Legislators focus on broadband, transportation

Legislators focus on broadband, transportation

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Improvements in broadband internet access and transportation for East Central Mississippi residents head the wish lists of local legislators as the 2023 session begins.

District 44 state Rep. C. Scott Bounds of Philadelphia is hoping broadband internet services will become more available in rural areas in Mississippi where there is little or no service.

The 2023 session of the Legislature got under way in Jackson earlier this month and Bounds said federal funds will be available through grants to help providers with rural investments.

“Being the chair of public utilities, I’m trying to work with broadband providers to get internet deployment into the underserved rural areas,” Bounds said. “You have to remember the government is not in the broadband business. The providers are. But the Federal government is putting a lot of money into it.”

During last year’s session of the Legislature, a drawdown system was set up where private providers could apply through the state for grants. At this point, the state has no money in it, Bounds said.

Mississippi is expecting $162 million coming from the Federal government’s special projects fund for the first quarter of 2023. Providers can put in an application for funding.

“Last year, we established the broadband office for Mississippi,” Bounds said. “That office is getting ready to accept applications for providers to go into the rural areas. I am having conversations with the providers about Neshoba County specifically, what’s it going to take for them to come into Neshoba County and to apply for some of this money and try to get some built out in the areas where we don’t have broadband.”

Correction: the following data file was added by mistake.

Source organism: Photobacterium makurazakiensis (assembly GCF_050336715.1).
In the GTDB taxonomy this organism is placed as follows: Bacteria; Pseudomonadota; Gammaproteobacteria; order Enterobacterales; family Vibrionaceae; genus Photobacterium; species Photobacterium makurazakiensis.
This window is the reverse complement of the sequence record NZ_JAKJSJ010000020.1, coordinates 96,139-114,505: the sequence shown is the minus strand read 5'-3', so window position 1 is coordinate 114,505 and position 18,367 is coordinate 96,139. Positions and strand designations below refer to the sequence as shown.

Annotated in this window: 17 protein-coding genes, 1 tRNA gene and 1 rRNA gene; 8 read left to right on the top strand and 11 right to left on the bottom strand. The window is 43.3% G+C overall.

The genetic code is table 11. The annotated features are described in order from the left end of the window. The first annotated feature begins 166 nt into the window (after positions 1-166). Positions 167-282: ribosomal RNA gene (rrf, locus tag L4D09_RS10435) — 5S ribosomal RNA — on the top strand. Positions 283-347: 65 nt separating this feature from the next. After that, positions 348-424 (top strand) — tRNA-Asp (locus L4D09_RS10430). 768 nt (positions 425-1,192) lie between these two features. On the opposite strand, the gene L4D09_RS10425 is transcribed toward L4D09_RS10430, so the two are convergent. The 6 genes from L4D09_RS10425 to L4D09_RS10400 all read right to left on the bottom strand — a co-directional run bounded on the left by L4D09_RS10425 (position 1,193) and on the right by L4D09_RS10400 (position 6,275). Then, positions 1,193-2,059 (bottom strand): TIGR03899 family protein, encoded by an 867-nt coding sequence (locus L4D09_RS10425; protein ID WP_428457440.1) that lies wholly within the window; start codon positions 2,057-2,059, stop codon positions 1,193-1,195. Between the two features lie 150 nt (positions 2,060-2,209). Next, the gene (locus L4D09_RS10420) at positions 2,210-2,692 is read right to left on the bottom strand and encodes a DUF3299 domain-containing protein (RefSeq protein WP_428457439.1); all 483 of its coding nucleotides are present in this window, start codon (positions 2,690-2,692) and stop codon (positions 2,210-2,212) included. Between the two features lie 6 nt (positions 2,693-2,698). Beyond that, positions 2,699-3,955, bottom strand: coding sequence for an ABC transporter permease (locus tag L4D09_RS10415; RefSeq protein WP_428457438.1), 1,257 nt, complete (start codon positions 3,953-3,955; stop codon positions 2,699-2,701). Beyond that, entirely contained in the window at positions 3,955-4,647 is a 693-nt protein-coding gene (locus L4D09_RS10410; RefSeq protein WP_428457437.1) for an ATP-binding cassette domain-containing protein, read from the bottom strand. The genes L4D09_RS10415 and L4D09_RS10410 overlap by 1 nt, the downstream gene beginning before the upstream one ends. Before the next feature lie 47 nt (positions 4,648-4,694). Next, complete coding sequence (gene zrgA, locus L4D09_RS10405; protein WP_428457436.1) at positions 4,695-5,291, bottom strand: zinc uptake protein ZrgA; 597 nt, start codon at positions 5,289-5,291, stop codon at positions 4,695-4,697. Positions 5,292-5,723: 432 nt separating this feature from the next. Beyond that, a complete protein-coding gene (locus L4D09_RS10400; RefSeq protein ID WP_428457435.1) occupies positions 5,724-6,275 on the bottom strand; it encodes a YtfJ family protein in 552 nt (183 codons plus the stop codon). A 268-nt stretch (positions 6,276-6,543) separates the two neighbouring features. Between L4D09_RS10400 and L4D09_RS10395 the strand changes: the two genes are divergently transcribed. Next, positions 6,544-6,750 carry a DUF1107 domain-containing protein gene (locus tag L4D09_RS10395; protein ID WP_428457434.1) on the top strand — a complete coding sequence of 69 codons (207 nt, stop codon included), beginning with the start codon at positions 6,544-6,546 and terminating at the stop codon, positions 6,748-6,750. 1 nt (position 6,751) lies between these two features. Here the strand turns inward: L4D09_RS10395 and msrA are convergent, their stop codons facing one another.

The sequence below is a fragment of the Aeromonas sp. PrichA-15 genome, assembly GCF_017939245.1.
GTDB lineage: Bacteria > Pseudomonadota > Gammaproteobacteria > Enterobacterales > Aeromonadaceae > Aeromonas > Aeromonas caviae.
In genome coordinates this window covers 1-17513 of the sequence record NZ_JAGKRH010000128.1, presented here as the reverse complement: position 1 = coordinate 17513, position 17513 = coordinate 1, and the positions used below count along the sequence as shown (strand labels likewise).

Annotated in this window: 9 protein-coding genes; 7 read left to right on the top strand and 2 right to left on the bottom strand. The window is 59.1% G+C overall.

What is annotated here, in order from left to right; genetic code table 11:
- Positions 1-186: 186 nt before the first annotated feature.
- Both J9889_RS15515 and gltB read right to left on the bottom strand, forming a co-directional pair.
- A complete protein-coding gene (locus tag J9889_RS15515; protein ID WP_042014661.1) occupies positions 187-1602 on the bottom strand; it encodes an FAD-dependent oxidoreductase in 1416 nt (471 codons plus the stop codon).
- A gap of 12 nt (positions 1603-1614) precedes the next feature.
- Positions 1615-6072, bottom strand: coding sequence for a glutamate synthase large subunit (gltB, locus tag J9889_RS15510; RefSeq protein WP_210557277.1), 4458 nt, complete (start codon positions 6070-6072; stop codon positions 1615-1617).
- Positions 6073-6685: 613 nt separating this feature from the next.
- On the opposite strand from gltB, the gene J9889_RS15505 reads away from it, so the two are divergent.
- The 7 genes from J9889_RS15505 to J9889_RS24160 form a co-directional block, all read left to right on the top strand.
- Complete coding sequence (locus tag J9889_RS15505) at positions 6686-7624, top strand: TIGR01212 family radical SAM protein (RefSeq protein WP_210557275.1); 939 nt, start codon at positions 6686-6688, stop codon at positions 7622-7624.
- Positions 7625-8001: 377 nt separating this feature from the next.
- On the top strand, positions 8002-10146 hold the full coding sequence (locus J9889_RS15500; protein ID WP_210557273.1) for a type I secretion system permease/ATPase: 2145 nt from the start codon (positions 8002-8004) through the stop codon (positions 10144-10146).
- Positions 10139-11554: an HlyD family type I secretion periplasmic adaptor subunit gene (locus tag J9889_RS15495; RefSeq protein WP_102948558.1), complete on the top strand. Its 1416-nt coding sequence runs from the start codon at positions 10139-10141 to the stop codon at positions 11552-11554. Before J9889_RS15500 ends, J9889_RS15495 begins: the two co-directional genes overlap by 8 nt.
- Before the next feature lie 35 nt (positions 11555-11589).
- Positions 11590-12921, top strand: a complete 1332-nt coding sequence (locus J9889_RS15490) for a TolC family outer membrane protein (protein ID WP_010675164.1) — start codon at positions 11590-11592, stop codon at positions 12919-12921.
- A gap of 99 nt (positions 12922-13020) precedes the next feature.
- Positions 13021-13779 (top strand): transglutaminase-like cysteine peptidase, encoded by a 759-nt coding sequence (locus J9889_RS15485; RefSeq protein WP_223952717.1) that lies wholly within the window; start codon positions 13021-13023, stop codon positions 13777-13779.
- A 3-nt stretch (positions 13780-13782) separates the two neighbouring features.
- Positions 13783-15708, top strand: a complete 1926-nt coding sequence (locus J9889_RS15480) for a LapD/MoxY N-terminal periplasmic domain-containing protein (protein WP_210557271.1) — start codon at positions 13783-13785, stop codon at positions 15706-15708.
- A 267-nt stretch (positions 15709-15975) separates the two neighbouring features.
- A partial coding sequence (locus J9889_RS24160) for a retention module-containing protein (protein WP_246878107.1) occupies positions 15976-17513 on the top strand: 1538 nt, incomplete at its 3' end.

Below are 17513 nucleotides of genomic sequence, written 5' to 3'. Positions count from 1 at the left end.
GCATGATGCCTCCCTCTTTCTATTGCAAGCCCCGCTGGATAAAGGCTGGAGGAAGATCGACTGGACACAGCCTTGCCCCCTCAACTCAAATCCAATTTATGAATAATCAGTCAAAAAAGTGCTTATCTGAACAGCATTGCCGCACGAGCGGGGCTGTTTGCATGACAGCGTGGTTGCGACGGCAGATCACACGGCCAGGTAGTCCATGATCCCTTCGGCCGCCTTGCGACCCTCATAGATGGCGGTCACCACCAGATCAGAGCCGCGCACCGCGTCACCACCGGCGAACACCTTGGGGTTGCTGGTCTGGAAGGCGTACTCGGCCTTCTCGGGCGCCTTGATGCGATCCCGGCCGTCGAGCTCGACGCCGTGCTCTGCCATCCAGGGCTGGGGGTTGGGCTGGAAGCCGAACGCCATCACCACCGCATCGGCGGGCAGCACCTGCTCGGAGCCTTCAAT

Bounds said the money must be spent in under served or unserved areas.

“That covers a large part of Neshoba County,” Bounds said. “I’m hopeful we will see some deployment through that fund.”

Philadelphia’s Sen. Jenifer Bounds of District 18 chairs the Senate Transportation Committee. She said she is trying to get more money for infrastructure, particularly in the rural areas.

“We have done that through the emergency road and bridge fund, Branning said. “I have a bill again this year that is going put additional money into that fund.”

Branning added that the amount would be determined later in the session.

Branning is also keeping an eye on the Highway 19 four-laning project in Neshoba County. Work is underway to four-lane the road from House to Philadelphia. That is expected to be complete sometime around the summer of 2024.

“We are continuing to work to get new capacity dollars for projects like Highway 19,” Branning said.  “That remains a priority for the Neshoba County delegation.”

She added that some pre-construction planning has been done toward the final phase of the project. “Progress is being made.” Branning said.

With the Roe vs. Wade decision being overturned by the Supreme Court, abortions have been all but stopped in Mississippi and Branning said she is looking at legislation to support mothers and children in need.

“As I have since my first day in the Legislature, I am looking for ways to support and promote life,” Branning said. “I am working on legislation that would bolster foster care. I am making sure we are getting additional funding to child protective services and agencies like that which continue to serve the children in foster care in the state of Mississippi.”

Branning said there is continued talk about eliminating the individual state income tax.

“There is such a revenue surplus, we feel like some of that should be returned to the tax payers,” Branning said.





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